Monday, March 31, 2014

Back Roads and Zip Ties, OH My!

Daisy like to be the Co-Pilot

Saturday, Daisy, Dad and I had an unintended big adventure. We drove through intermittent heavy down pours to pick up my artwork from the month long show at the Bowen Gallery in Dawsonville. From the gallery in the center of town we took many different back roads that Google had shown as an easy 16 mile route  to get to Cumming, south of Dawsonville. I planned to see an art show that some of my fellow artist are in. Well, it turned into quite an adventure with often zero visibility and no road signs, needles to say I got lost. At one point I thought I was going to just be lost all day driving around on small country roads in the rain. If it had been sunny it would have been a pleasant drive I’m sure. The GPS decided to go with lost signal most of the time.  Roads would just dead end and I would have to choose left or right, which I never had a clue which to chose. After what felt like hours, really only 15 or 20 minutes we came into a suburban housing area so I figure that signs of a town would soon follow, which finally they did. In fact we did land in the middle of Cumming. Then as luck would have it the GPS decided to have a signal and give us directions to the gallery. The show was interesting and much larger than I expected. There was one piece that really fascinated me and it was fun to see my friends paintings.
Cumming Art show
Now there is something we don’t really think about much they seem very ordinary zip-ties or cable ties. Bet you didn’t know that they were first invented by Maurus C. Logan while working at Thomas & Bett, an electrical company, in 1958 under the brand name Ty-Rap. Initially they were designed for airplane wire harnesses.  Over the years they have become very popular with many uses, but I bet you never thought of making a woven sculpture. Yesterday, at the art show in Cumming I saw this sculpture. At first I thought it was all made out of traditional weaving materials and then I realize it was not.

Zip-Tie Sculpture

The other week I witnessed a far less inspiring use of zip-ties by the State Troopers as they arrested some of the demonstrators in the state capital using zip-ties for hand cuffs.  Have you found any really interesting or different uses for zip-ties?
This week I’m looking forward to the Piedmont College Alumni Art Exhibit. I have a couple of paintings in this show. The best news after taking a creative sabbatical, I have returned to painting. Stay turned for postings of my new works.

Sunday, March 23, 2014

Spring at Last

Well the other day was the first day of spring and it looks like we are starting to enjoy milder weather at long last, at least for the moment. Many things are in bloom now which is a delight for the eyes. I was thinking how last spring I missed this display of color, I was living in Baja getting ready for our return.  Last spring dad went in the hospital and Patches was a happy seemly healthy doggie. I would have never imaged that Patches had only a few more months to live. I would like to say dad on the other hand is doing great, but he is not, his aging heart is not giving him the quality of life he once had. For now he is hanging in there.  This month my church has a Sunday sermon theme of grief.  A subject we don’t often talk about because it is hard to talk about. Yet is part living and we all handle it in different ways. It is often a subject in movies, though and last night I watched a very different take on the subject in the movie "Cloud Bust” staring Olympia Dukakis and Brenda Fricker as an aging lesbian couple facing many issues of aging with grace, humor and determination.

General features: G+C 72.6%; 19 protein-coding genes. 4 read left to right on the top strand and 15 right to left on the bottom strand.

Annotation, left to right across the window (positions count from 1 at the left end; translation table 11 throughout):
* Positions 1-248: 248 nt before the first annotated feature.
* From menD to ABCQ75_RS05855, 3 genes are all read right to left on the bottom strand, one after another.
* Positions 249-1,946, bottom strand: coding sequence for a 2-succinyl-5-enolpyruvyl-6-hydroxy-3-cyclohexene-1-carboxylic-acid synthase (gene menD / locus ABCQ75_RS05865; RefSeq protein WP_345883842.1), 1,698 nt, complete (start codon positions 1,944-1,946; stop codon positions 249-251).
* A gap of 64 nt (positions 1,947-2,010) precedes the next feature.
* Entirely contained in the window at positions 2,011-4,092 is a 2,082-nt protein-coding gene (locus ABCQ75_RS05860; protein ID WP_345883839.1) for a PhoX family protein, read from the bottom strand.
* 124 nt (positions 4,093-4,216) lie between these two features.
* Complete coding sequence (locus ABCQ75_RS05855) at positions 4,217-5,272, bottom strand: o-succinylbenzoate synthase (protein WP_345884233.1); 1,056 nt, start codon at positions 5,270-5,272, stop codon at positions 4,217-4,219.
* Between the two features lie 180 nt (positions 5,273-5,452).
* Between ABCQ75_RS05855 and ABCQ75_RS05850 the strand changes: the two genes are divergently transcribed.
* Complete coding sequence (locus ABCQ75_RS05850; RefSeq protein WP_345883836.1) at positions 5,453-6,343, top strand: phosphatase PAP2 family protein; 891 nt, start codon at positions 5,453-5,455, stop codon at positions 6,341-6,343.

On a happier note, with spring comes renewal, which has special meaning to me this year. Every morning I wake up feeling joy filled with my new heart valve working as it should now allowing me new freedoms. So, I have a “renewed” live….kind of cool. Then there is the new doggie, Daisy, who is very sweet, she has a tail wag for everyone and is such a joy to have around. She is like the laughing Buddha, (the supreme symbol of joy and well being and vision of happiness). Daisy is a wonderful reminder for me to be in the moment with light heartiness.  Spring is also the time for planting. I think about making a veggie garden every year and have tried it a couple of times, but I don’t seem to have a green thumb…only green with dabs of paint on it. In the past I’ve had life partners who were great at gardening. I did really enjoy the fruits of their labors. I guess I will enjoy the produce from the farmers market again this year. Then there are the seeds we plant in our efforts to see justice or make changes in our lives. These are the kind of seeds I’m far more comfortable in planting.

This past week I participated in a political action/demonstration at the Georgia State Capital. When I came home my dad asks me if we did any good. I said yes, we may not have changed lawmakers’ minds, but at least they have to know that there are citizens with another point of view. This is supposed to be a government by the people and for the people, not everyone has the same thoughts. If we don’t speak up then it is assumed that we are all in agreement. So, what seeds are you planting this spring?
Spring Color

UU's at the State Capital